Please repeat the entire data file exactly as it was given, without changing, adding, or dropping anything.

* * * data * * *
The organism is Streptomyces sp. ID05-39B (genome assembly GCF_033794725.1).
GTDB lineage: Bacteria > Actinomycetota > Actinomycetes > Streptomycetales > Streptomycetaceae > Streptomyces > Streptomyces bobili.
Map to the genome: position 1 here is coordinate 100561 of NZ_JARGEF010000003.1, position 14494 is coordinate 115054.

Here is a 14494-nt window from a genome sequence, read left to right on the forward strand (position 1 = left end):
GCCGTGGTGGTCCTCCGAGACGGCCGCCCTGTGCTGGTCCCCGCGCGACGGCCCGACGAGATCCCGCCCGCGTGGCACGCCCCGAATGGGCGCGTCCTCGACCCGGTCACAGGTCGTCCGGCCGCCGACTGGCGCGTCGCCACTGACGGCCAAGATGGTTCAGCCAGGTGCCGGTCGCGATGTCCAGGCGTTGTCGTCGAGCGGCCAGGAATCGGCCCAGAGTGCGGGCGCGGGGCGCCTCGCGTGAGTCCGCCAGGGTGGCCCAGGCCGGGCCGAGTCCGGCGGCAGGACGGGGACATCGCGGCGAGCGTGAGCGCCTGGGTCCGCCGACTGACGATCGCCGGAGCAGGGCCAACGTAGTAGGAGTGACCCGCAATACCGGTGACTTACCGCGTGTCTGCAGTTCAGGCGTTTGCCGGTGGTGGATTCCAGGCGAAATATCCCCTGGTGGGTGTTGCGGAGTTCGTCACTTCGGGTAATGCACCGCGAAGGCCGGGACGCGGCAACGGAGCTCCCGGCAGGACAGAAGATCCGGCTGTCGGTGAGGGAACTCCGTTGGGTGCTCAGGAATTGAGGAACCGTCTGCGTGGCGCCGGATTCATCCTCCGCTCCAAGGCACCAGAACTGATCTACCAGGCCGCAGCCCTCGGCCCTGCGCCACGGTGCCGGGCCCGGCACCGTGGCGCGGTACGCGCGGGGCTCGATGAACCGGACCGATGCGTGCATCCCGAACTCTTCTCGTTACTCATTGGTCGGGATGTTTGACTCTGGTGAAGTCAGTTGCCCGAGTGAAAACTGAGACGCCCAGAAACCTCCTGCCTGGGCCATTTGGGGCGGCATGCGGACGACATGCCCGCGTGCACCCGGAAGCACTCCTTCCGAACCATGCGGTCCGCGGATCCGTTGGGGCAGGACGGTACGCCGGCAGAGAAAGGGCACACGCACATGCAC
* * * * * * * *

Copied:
The organism is Streptomyces sp. ID05-39B (genome assembly GCF_033794725.1).
GTDB lineage: Bacteria > Actinomycetota > Actinomycetes > Streptomycetales > Streptomycetaceae > Streptomyces > Streptomyces bobili.
Map to the genome: position 1 here is coordinate 100561 of NZ_JARGEF010000003.1, position 14494 is coordinate 115054.

Here is a 14494-nt window from a genome sequence, read left to right on the forward strand (position 1 = left end):
GCCGTGGTGGTCCTCCGAGACGGCCGCCCTGTGCTGGTCCCCGCGCGACGGCCCGACGAGATCCCGCCCGCGTGGCACGCCCCGAATGGGCGCGTCCTCGACCCGGTCACAGGTCGTCCGGCCGCCGACTGGCGCGTCGCCACTGACGGCCAAGATGGTTCAGCCAGGTGCCGGTCGCGATGTCCAGGCGTTGTCGTCGAGCGGCCAGGAATCGGCCCAGAGTGCGGGCGCGGGGCGCCTCGCGTGAGTCCGCCAGGGTGGCCCAGGCCGGGCCGAGTCCGGCGGCAGGACGGGGACATCGCGGCGAGCGTGAGCGCCTGGGTCCGCCGACTGACGATCGCCGGAGCAGGGCCAACGTAGTAGGAGTGACCCGCAATACCGGTGACTTACCGCGTGTCTGCAGTTCAGGCGTTTGCCGGTGGTGGATTCCAGGCGAAATATCCCCTGGTGGGTGTTGCGGAGTTCGTCACTTCGGGTAATGCACCGCGAAGGCCGGGACGCGGCAACGGAGCTCCCGGCAGGACAGAAGATCCGGCTGTCGGTGAGGGAACTCCGTTGGGTGCTCAGGAATTGAGGAACCGTCTGCGTGGCGCCGGATTCATCCTCCGCTCCAAGGCACCAGAACTGATCTACCAGGCCGCAGCCCTCGGCCCTGCGCCACGGTGCCGGGCCCGGCACCGTGGCGCGGTACGCGCGGGGCTCGATGAACCGGACCGATGCGTGCATCCCGAACTCTTCTCGTTACTCATTGGTCGGGATGTTTGACTCTGGTGAAGTCAGTTGCCCGAGTGAAAACTGAGACGCCCAGAAACCTCCTGCCTGGGCCATTTGGGGCGGCATGCGGACGACATGCCCGCGTGCACCCGGAAGCACTCCTTCCGAACCATGCGGTCCGCGGATCCGTTGGGGCAGGACGGTACGCCGGCAGAGAAAGGGCACACGCACATGCAC